Police have released the names of the children who apparently drowned in the Iowa River Wednesday night.
Lee Meh, 9, her brother Sae Reh, 7, and the two's cousin, 7-year-old girl Thay Mo, were swimming in the river with family Wednesday night when they went missing, Chief Mike Tupper, of the Marshalltown Police Department, said.
"We certainly aren't blaming anyone." he said. "It's a tragedy. We are still determining how it happened at this point."
Rescue teams searched the river for about 2.5 hours before recovering the three children's bodies just after 9 p.m..
Getting boats in the water was problematic, Tupper said. Police called in dive teams and a helicopter to fly over the area. The helicopter pilot was unable to spot the bodies from the air, and police located them before divers could arrive on scene.
Tupper said it appears that the children drowned, but a medical examiner conducted autopsies Thursday. Complete results will not be available for a couple weeks. In the meantime, police are continuing to investigate the children's cause of death.
T-R PHOTO BY LUKE STALZER
The bodies of three Marshalltown children were recovered from this portion of the Iowa River — near Riverview Park — in Marshalltown Wednesday night. The drownings of the three children make a total of four on the Iowa River in the past two weeks. 10-year-old Andres Favela drowned just one mile up river June 18.
John Steinbach, a conservation officer with the Iowa Department of Natural Resources, said the river can be dangerous despite water levels being lower than normal.
"One minute you can be ankle deep and the next, the water is 12, 15-feet deep," he said. "It's not a controlled environment. There are many hazards below that river that cannot be seen."
Strong currents can make the river treacherous for child and adult alike, he said. However, children are more likely to fall victim because they likely don't understand how to use the current to their advantage and are not as physically strong as adults.
Swimmers and parents of swimmers need to be aware that the river can be dangerous for anyone, he said. Taking proper safety precautions is essential.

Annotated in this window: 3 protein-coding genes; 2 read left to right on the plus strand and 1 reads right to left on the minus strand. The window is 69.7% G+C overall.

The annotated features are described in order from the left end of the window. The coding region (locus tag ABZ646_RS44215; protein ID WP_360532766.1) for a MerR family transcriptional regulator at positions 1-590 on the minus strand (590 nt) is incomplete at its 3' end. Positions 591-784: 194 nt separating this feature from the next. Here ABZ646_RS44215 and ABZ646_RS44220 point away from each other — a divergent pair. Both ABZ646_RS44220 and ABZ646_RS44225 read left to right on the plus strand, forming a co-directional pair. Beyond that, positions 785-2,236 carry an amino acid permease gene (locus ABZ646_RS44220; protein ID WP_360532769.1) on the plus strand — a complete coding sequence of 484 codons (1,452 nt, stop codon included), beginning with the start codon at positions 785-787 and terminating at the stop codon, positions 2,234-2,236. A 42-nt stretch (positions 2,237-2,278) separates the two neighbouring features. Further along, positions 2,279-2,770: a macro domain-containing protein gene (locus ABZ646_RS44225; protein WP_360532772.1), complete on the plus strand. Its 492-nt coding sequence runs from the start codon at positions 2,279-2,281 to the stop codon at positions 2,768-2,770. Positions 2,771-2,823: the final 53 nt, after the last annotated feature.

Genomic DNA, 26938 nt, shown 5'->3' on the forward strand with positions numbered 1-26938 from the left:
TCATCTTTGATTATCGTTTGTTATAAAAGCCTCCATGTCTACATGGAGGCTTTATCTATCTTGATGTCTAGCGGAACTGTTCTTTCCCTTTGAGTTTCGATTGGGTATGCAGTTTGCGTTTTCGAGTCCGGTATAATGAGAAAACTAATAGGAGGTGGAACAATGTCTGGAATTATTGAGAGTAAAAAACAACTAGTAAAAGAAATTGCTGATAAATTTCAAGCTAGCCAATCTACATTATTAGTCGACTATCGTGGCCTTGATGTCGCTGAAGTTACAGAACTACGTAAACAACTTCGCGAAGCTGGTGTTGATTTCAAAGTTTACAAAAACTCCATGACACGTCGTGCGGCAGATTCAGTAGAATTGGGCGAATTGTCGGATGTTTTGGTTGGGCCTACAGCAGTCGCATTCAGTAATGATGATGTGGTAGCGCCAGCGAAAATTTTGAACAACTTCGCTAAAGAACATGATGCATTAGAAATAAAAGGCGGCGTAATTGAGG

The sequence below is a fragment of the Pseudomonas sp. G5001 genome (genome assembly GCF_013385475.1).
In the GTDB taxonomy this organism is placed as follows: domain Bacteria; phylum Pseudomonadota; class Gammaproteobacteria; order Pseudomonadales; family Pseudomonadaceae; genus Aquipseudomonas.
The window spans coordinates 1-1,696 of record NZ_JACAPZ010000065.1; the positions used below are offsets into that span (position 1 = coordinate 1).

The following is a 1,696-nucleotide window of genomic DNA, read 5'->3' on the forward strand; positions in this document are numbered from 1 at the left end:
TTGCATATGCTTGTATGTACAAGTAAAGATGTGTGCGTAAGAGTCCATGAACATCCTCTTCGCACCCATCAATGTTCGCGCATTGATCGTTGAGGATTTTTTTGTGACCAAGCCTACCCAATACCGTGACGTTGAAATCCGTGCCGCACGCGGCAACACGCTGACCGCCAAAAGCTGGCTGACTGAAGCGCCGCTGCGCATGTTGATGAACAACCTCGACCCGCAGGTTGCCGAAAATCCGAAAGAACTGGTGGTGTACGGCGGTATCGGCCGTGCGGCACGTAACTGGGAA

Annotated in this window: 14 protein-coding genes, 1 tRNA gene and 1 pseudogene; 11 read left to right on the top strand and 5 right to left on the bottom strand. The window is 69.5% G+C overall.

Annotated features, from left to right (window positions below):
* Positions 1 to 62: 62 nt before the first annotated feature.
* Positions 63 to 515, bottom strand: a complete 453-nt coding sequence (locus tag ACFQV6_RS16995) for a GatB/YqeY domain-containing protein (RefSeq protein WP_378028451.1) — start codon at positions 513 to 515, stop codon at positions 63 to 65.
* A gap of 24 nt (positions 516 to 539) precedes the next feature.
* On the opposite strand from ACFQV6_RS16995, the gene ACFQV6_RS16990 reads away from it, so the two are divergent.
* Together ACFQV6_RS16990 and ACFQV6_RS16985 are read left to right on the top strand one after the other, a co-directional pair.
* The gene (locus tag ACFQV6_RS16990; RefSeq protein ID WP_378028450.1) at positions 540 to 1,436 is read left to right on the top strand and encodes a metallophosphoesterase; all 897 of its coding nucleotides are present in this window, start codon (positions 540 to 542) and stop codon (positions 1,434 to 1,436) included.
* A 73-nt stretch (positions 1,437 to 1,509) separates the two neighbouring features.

"The cheapest insurance police when you are in the water is a life jacket," Steinbach said.
Marty Mitchell, funeral director at Mitchell Family Funeral Home, said it is no time to point fingers. He said he has spoken to the family and it is time to support the family during this tough time.
It is part of Burmese culture to cool off in natural bodies of water when it is hot, Mitchell said.
"The family needs to be loved and supported, not challenged," he said.
As is also congruent with Burmese culture, Mitchell said his funeral home will host a grave-side service for the children 2 p.m. Sunday at the Center School Cemetery just southwest of Marshalltown.
He said several other Burmese are buried there.
Mitchell said he would count himself blessed if he never had to witness the death of another child.
"Tears come in English as they do in Spanish as they do in every language," he said. "Hurt is hurt in every language."
Several families have already dropped off or donated money for tickets to the Marshalltown Family Aquatic Center to the Mitchell Family Funeral Home, he said. The tickets are for those who cannot afford safe, water-based activities for their children.
Marshall County Search and Rescue Team, Marshall County Emergency Management, Grundy County Sheriff's Office, Mercy One-Air Wing, Iowa DNR, State Center Police Department, Marshalltown Area Paramedic Service, K-9 Authority Incorporated, Marshall County Medical Examiner's Office and the Marshall County Sheriff's Office assisted the Marshalltown Fire and Police Departments with the search.